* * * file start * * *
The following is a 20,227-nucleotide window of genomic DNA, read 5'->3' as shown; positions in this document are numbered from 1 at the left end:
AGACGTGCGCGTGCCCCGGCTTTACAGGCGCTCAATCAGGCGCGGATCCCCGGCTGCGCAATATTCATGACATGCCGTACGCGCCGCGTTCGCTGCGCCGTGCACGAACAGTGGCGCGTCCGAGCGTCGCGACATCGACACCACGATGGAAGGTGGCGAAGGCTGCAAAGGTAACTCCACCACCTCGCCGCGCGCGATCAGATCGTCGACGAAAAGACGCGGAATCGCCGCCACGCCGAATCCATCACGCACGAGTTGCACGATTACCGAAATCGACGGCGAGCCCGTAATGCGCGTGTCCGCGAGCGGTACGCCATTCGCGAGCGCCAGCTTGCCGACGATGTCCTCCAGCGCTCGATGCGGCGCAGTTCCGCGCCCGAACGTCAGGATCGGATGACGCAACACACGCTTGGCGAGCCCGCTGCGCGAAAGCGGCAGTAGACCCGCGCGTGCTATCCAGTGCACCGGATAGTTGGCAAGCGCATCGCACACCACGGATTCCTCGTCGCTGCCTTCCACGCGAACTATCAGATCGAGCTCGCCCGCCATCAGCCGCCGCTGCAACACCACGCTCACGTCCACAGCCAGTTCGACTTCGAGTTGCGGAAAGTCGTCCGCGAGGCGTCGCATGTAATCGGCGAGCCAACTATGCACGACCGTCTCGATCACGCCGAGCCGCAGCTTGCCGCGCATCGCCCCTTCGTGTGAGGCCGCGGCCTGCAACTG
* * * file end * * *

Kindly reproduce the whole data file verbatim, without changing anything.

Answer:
The following is a 20,227-nucleotide window of genomic DNA, read 5'->3' as shown; positions in this document are numbered from 1 at the left end:
AGACGTGCGCGTGCCCCGGCTTTACAGGCGCTCAATCAGGCGCGGATCCCCGGCTGCGCAATATTCATGACATGCCGTACGCGCCGCGTTCGCTGCGCCGTGCACGAACAGTGGCGCGTCCGAGCGTCGCGACATCGACACCACGATGGAAGGTGGCGAAGGCTGCAAAGGTAACTCCACCACCTCGCCGCGCGCGATCAGATCGTCGACGAAAAGACGCGGAATCGCCGCCACGCCGAATCCATCACGCACGAGTTGCACGATTACCGAAATCGACGGCGAGCCCGTAATGCGCGTGTCCGCGAGCGGTACGCCATTCGCGAGCGCCAGCTTGCCGACGATGTCCTCCAGCGCTCGATGCGGCGCAGTTCCGCGCCCGAACGTCAGGATCGGATGACGCAACACACGCTTGGCGAGCCCGCTGCGCGAAAGCGGCAGTAGACCCGCGCGTGCTATCCAGTGCACCGGATAGTTGGCAAGCGCATCGCACACCACGGATTCCTCGTCGCTGCCTTCCACGCGAACTATCAGATCGAGCTCGCCCGCCATCAGCCGCCGCTGCAACACCACGCTCACGTCCACAGCCAGTTCGACTTCGAGTTGCGGAAAGTCGTCCGCGAGGCGTCGCATGTAATCGGCGAGCCAACTATGCACGACCGTCTCGATCACGCCGAGCCGCAGCTTGCCGCGCATCGCCCCTTCGTGTGAGGCCGCGGCCTGCAACTG